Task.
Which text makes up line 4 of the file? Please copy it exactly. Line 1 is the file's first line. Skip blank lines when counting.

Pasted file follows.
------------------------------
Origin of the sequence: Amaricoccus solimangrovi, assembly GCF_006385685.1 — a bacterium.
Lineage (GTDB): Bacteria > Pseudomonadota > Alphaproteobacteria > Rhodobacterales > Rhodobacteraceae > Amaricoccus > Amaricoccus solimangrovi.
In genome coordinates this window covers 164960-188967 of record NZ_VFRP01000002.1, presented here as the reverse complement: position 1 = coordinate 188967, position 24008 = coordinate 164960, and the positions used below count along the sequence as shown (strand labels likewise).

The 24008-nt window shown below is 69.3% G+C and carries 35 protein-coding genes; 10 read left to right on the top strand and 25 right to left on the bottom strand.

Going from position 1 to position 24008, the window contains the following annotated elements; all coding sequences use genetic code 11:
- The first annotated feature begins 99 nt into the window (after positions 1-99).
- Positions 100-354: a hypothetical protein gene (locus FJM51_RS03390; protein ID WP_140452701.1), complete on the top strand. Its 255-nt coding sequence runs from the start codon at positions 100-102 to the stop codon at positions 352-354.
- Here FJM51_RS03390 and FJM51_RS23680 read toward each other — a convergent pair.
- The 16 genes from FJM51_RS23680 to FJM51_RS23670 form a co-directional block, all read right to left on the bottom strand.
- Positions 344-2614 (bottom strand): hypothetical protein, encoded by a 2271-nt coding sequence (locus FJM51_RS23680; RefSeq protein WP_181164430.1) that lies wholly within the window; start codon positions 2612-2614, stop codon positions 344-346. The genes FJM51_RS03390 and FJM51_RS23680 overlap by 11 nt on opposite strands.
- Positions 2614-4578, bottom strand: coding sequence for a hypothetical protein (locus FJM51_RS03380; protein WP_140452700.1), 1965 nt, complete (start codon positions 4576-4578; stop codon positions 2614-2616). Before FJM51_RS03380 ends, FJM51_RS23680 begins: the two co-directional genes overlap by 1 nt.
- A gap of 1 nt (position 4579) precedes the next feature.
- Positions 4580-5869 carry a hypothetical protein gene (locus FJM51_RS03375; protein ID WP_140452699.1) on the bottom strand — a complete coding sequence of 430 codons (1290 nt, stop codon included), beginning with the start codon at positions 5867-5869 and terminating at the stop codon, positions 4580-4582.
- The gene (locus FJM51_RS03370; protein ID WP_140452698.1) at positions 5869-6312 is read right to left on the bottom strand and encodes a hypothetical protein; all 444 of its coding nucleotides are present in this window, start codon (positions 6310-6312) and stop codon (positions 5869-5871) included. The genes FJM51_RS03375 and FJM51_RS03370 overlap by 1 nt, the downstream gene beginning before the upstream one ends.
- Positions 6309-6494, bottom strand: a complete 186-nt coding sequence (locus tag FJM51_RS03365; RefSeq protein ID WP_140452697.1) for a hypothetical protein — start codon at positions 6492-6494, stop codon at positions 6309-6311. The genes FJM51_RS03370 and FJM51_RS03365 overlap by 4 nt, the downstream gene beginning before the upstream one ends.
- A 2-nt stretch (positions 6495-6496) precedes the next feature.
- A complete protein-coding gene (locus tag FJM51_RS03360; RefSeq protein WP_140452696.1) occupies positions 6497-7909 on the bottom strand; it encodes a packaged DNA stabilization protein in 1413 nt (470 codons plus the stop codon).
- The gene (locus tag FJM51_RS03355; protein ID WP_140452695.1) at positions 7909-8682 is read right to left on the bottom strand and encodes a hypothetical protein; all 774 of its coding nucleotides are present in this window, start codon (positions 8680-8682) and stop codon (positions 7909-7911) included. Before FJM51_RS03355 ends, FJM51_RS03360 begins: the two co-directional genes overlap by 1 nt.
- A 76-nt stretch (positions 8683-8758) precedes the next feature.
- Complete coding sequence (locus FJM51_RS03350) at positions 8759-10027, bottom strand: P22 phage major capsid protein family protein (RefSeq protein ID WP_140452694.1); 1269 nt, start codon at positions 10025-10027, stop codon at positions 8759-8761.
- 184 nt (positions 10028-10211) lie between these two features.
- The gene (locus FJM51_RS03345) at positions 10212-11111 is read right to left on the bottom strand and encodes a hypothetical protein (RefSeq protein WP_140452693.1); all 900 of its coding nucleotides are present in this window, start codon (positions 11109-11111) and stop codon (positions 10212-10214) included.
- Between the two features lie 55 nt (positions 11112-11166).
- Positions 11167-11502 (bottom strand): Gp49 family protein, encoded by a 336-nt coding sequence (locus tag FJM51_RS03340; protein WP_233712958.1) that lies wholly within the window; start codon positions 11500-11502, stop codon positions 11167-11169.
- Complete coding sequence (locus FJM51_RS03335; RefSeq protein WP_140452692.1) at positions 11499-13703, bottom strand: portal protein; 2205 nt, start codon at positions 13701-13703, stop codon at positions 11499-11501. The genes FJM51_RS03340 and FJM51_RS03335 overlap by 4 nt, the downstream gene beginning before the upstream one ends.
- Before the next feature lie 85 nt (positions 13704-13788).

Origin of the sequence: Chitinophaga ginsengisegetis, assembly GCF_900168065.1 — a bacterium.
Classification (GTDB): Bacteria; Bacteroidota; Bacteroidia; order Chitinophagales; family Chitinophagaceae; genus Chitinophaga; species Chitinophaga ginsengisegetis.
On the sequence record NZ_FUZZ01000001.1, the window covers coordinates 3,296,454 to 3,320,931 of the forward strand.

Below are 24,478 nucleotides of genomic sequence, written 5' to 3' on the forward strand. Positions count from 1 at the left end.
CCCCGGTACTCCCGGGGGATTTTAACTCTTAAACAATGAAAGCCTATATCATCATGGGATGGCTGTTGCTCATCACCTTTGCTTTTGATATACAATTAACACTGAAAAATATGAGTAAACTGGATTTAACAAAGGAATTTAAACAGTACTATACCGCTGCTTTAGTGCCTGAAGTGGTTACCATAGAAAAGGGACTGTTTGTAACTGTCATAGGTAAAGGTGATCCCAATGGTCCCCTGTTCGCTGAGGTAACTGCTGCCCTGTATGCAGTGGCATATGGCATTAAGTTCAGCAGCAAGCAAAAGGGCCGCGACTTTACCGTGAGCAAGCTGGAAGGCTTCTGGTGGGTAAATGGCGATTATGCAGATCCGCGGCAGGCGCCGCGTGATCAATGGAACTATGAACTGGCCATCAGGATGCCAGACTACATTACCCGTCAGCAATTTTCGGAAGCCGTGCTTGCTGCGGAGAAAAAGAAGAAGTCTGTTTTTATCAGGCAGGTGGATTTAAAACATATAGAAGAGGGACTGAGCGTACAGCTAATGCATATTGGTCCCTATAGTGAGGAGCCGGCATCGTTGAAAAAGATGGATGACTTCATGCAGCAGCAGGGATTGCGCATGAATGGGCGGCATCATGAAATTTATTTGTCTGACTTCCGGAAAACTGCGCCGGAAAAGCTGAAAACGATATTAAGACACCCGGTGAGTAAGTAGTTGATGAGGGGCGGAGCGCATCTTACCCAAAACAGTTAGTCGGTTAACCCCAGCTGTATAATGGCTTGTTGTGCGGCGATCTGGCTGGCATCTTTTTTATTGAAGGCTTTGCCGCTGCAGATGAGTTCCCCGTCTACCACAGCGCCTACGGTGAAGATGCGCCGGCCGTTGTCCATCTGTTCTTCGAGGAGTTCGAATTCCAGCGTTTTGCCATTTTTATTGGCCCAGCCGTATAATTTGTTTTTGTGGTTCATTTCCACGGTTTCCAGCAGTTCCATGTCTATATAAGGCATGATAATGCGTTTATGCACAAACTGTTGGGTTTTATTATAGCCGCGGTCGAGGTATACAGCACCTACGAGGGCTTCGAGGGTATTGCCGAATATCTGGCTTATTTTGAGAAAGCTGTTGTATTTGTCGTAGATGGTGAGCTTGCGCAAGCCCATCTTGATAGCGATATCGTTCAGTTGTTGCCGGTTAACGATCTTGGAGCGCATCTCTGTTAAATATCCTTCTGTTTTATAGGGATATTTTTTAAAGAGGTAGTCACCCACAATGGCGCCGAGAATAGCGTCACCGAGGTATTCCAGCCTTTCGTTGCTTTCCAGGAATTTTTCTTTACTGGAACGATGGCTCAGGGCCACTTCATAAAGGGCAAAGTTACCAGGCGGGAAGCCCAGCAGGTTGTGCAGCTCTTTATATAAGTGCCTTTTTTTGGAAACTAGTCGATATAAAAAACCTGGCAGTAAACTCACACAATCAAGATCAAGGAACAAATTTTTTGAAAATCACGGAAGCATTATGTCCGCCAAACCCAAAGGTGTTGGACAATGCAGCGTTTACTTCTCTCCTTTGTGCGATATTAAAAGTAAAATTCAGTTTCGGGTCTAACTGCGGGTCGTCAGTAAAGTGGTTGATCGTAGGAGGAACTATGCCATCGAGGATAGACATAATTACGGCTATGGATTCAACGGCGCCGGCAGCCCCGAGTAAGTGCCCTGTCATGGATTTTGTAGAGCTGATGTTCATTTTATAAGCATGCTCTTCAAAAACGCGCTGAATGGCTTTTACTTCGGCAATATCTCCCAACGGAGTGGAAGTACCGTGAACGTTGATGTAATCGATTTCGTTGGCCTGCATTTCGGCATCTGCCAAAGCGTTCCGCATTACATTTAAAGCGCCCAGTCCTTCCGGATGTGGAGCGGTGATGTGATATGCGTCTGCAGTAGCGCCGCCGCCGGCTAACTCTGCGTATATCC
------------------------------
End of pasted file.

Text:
The 24008-nt window shown below is 69.3% G+C and carries 35 protein-coding genes; 10 read left to right on the top strand and 25 right to left on the bottom strand.